Some reports on Google mentioned problems with 1.5TB drives and others no problems and have even seen some drive temps. reported in WHS, of course others want to know how to do that.  

    I have 8 1.5TB Seagate 5,900 RPM drives on each controller, and they gave great performance with software Raid-0 under W2k Server and XP pro.  So I have high hopes for this storage pile if I can get it running on WHS.  Ideally, I would like to use 2003 Server's software Raid-5 on each controller, if it is available, to maximize the storage space versus WHS's sort of Raid-1 use of the drives.  The drives are mounted in 3 Supermicro CSE-M35T1 racks, with one in a vented drive bay.  I have about 800 DVD's I plan to rip for my home theater server, when I can get around to it.  My concern is whether WHS could cope with 2 9.5TB Raid-5 drives for its storage pool when it wants to deal in a sort of JOBA and Raid 1 manner with the less than 2TB drives it finds.

    The learning curve with WHS seems to be about what a Linux server setup may have required.  Linux may be even better if software Raid-5, WHS features, and access for 2000 Pro and 98 (for my older machines) was available.

    Tuesday, March 23, 2010 7:29 AM
  • Your best bet would be to review all of the documentation and marketing information you'll find on the Microsoft web site first, because I think you very likely have some unrealistic expectations for what Windows Home Server is intended to be. In particular, it's not designed to be used as a desktop operating system; it's designed to sit in a corner protecting your data.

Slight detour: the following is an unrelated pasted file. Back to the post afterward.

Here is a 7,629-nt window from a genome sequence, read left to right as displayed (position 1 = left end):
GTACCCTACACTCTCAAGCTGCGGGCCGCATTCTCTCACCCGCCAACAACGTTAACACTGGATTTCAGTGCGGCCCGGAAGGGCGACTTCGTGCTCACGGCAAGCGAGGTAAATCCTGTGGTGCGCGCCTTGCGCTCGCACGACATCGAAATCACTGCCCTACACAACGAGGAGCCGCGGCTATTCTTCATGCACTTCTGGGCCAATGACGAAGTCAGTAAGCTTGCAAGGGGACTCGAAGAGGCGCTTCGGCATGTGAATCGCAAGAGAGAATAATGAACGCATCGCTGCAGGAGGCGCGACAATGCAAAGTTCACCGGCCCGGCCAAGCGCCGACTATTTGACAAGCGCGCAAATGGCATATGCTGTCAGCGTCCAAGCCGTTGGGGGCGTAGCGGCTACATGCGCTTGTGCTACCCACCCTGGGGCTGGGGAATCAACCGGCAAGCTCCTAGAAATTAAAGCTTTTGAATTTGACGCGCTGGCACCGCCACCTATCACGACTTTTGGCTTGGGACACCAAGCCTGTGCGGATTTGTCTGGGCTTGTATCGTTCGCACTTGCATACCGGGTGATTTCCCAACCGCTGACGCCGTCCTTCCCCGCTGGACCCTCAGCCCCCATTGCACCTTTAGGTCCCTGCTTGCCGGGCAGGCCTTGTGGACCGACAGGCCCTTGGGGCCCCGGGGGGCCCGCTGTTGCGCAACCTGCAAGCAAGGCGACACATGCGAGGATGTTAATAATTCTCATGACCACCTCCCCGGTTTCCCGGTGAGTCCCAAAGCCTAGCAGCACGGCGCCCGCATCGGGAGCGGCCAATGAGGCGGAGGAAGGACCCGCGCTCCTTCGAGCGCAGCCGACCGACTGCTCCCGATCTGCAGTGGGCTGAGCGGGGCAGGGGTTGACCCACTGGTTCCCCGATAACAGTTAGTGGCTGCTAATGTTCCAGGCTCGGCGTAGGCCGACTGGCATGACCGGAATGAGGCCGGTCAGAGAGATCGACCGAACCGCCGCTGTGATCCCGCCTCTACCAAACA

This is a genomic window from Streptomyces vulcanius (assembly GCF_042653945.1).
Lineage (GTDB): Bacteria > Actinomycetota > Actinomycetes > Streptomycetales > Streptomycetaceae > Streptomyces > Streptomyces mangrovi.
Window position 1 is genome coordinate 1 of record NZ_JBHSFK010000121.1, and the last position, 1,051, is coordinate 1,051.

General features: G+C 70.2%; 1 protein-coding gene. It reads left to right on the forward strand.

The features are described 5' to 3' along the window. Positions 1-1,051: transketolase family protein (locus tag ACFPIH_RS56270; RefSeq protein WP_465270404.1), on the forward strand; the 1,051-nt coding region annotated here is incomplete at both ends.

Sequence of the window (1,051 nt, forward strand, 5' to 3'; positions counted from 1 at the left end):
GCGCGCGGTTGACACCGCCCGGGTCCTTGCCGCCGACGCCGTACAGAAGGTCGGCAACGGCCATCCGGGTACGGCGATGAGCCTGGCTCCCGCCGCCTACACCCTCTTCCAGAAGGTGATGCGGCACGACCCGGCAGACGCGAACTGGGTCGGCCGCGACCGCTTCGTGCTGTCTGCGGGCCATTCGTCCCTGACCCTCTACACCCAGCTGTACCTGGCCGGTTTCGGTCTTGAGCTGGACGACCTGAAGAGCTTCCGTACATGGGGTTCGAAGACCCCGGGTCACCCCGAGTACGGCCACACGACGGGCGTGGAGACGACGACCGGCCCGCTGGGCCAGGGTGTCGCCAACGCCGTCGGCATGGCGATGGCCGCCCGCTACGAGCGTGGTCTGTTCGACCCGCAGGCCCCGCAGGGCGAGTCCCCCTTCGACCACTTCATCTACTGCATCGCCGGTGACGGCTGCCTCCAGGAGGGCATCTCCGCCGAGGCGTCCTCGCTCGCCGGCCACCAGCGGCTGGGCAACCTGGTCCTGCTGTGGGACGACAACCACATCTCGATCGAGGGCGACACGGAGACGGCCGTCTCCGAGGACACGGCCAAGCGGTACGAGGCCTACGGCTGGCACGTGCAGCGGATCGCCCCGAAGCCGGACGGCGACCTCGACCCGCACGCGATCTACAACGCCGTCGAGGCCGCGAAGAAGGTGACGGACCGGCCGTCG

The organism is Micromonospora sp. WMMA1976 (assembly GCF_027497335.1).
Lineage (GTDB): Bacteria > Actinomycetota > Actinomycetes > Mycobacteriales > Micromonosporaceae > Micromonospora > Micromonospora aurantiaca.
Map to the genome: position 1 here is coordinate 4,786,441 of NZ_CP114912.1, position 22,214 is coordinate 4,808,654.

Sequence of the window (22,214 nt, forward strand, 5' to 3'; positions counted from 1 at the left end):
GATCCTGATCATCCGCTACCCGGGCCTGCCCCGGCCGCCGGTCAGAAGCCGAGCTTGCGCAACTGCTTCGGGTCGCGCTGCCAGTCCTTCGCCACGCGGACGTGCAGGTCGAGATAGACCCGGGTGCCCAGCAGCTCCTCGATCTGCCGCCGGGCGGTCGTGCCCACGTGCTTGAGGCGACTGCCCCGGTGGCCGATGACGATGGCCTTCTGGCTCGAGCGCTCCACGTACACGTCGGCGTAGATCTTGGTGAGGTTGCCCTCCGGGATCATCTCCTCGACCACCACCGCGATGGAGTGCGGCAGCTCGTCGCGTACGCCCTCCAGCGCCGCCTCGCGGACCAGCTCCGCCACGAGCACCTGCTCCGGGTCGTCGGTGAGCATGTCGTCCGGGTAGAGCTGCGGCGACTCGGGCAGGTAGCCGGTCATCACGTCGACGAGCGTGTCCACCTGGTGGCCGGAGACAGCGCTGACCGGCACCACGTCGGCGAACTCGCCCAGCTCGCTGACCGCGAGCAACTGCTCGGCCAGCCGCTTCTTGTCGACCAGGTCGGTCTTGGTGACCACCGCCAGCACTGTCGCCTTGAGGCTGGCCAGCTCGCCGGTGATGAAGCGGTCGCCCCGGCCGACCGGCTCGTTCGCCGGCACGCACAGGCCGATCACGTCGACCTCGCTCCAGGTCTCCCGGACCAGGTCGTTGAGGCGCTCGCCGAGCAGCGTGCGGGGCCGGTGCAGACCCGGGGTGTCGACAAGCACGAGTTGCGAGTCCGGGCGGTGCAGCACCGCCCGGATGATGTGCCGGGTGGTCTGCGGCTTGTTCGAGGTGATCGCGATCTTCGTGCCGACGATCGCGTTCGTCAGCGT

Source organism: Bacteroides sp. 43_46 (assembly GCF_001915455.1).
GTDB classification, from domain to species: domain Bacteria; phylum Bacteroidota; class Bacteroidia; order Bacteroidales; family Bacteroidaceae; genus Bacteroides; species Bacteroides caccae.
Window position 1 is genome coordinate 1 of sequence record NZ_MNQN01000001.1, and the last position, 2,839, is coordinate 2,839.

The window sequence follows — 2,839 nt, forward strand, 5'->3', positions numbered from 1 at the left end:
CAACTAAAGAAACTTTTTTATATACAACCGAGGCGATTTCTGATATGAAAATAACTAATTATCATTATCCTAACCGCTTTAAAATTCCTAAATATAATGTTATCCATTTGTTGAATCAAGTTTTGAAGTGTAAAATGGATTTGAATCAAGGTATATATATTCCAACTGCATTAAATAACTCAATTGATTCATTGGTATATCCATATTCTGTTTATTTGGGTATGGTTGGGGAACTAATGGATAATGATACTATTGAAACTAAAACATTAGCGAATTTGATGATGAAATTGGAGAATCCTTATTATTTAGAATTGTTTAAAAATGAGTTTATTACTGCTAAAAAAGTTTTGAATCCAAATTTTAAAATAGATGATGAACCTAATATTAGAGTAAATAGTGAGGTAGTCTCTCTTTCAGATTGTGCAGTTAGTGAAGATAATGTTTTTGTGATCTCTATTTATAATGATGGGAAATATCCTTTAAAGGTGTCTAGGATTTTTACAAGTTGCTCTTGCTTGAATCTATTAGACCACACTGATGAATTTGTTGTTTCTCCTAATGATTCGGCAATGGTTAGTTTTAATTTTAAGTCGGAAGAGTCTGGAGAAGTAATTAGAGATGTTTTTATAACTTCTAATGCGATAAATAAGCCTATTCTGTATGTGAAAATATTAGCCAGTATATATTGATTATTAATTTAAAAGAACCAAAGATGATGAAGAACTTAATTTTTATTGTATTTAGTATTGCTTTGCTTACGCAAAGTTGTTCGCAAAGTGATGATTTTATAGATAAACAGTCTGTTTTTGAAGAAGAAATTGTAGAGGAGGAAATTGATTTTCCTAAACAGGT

Now, as for your hardware and your plans for it. First, please don't use RAID 0. RAID 0 is statistically less reliable than the least reliable drive in the array, and is intended only for use in a situation where you either don't care if the data on the array is lost at a moment's notice, or you can easily and quickly recreate the data. RAID in general is, in any case, an unsupported technology for Windows Home Server. You will usually be able to install on a (hardware) RAID array, or use one in your storage pool (subject to limitations), but doing so will significantly complicate recovery scenarios (and even a RAID array can fail; what happens if your controller fails, for example?). Software RAID is completely unsupported and known to cause problems with the Windows Home Server Drive Extender technology; you will not be able to use it. And a "disk drive" (i.e. volume on a RAID array, in your case) over 2 TB will not be fully usable because Windows Home Server uses MBR style partition tables, which are limited to 2 TB.

     

    Drivers: are you attempting to use the 32 bit or the 64 bit drivers? Windows Home Server is a 32 bit operating system, so you can only use 32 bit drivers. Beyond that, have you contacted Supermicro about the problem you're having installing drivers for Windows Server 2003? I have to believe that you would have the same issue with a plain Windows Server 2003 installation that you're having with your Windows Home Server installation...


    I'm not on the WHS team, I just post a lot. :)
    Tuesday, March 23, 2010 11:48 AM
    Moderator